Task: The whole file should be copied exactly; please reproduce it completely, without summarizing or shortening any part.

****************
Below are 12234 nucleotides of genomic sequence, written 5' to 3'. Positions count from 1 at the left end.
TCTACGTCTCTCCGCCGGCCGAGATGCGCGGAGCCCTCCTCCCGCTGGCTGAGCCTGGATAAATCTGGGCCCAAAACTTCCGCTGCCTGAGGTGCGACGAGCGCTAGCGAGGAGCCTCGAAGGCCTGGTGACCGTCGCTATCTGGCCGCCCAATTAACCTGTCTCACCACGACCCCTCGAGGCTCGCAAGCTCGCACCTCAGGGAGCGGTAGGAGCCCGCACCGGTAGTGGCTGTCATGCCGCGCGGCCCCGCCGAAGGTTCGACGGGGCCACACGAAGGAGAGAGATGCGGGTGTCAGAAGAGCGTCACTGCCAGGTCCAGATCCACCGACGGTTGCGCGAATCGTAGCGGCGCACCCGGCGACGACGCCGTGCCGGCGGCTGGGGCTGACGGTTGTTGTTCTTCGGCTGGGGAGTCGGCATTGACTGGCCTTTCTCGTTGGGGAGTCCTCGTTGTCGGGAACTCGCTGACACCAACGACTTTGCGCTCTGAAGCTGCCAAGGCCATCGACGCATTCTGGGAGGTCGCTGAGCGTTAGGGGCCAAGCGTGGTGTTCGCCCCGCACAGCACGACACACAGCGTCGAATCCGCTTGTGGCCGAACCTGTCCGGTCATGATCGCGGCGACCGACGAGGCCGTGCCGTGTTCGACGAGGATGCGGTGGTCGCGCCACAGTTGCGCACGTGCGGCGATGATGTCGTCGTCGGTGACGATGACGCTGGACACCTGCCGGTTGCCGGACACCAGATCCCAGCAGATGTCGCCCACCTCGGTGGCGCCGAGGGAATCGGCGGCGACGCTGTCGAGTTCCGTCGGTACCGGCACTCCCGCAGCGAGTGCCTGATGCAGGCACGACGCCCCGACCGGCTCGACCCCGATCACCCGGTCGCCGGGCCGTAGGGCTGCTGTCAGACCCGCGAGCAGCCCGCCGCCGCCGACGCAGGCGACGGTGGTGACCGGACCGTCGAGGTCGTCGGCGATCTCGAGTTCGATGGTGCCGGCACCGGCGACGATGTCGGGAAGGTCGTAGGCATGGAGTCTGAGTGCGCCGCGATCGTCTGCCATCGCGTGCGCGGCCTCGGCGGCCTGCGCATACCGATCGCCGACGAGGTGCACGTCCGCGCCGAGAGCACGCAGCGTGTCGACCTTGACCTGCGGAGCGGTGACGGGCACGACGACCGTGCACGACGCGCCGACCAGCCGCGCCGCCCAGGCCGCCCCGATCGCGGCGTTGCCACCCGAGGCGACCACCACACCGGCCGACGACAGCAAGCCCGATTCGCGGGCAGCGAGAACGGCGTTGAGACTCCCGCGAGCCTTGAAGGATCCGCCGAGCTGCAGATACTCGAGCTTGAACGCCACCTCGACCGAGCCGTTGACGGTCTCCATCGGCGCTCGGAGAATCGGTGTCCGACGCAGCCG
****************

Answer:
Below are 12234 nucleotides of genomic sequence, written 5' to 3'. Positions count from 1 at the left end.
TCTACGTCTCTCCGCCGGCCGAGATGCGCGGAGCCCTCCTCCCGCTGGCTGAGCCTGGATAAATCTGGGCCCAAAACTTCCGCTGCCTGAGGTGCGACGAGCGCTAGCGAGGAGCCTCGAAGGCCTGGTGACCGTCGCTATCTGGCCGCCCAATTAACCTGTCTCACCACGACCCCTCGAGGCTCGCAAGCTCGCACCTCAGGGAGCGGTAGGAGCCCGCACCGGTAGTGGCTGTCATGCCGCGCGGCCCCGCCGAAGGTTCGACGGGGCCACACGAAGGAGAGAGATGCGGGTGTCAGAAGAGCGTCACTGCCAGGTCCAGATCCACCGACGGTTGCGCGAATCGTAGCGGCGCACCCGGCGACGACGCCGTGCCGGCGGCTGGGGCTGACGGTTGTTGTTCTTCGGCTGGGGAGTCGGCATTGACTGGCCTTTCTCGTTGGGGAGTCCTCGTTGTCGGGAACTCGCTGACACCAACGACTTTGCGCTCTGAAGCTGCCAAGGCCATCGACGCATTCTGGGAGGTCGCTGAGCGTTAGGGGCCAAGCGTGGTGTTCGCCCCGCACAGCACGACACACAGCGTCGAATCCGCTTGTGGCCGAACCTGTCCGGTCATGATCGCGGCGACCGACGAGGCCGTGCCGTGTTCGACGAGGATGCGGTGGTCGCGCCACAGTTGCGCACGTGCGGCGATGATGTCGTCGTCGGTGACGATGACGCTGGACACCTGCCGGTTGCCGGACACCAGATCCCAGCAGATGTCGCCCACCTCGGTGGCGCCGAGGGAATCGGCGGCGACGCTGTCGAGTTCCGTCGGTACCGGCACTCCCGCAGCGAGTGCCTGATGCAGGCACGACGCCCCGACCGGCTCGACCCCGATCACCCGGTCGCCGGGCCGTAGGGCTGCTGTCAGACCCGCGAGCAGCCCGCCGCCGCCGACGCAGGCGACGGTGGTGACCGGACCGTCGAGGTCGTCGGCGATCTCGAGTTCGATGGTGCCGGCACCGGCGACGATGTCGGGAAGGTCGTAGGCATGGAGTCTGAGTGCGCCGCGATCGTCTGCCATCGCGTGCGCGGCCTCGGCGGCCTGCGCATACCGATCGCCGACGAGGTGCACGTCCGCGCCGAGAGCACGCAGCGTGTCGACCTTGACCTGCGGAGCGGTGACGGGCACGACGACCGTGCACGACGCGCCGACCAGCCGCGCCGCCCAGGCCGCCCCGATCGCGGCGTTGCCACCCGAGGCGACCACCACACCGGCCGACGACAGCAAGCCCGATTCGCGGGCAGCGAGAACGGCGTTGAGACTCCCGCGAGCCTTGAAGGATCCGCCGAGCTGCAGATACTCGAGCTTGAACGCCACCTCGACCGAGCCGTTGACGGTCTCCATCGGCGCTCGGAGAATCGGTGTCCGACGCAGCCG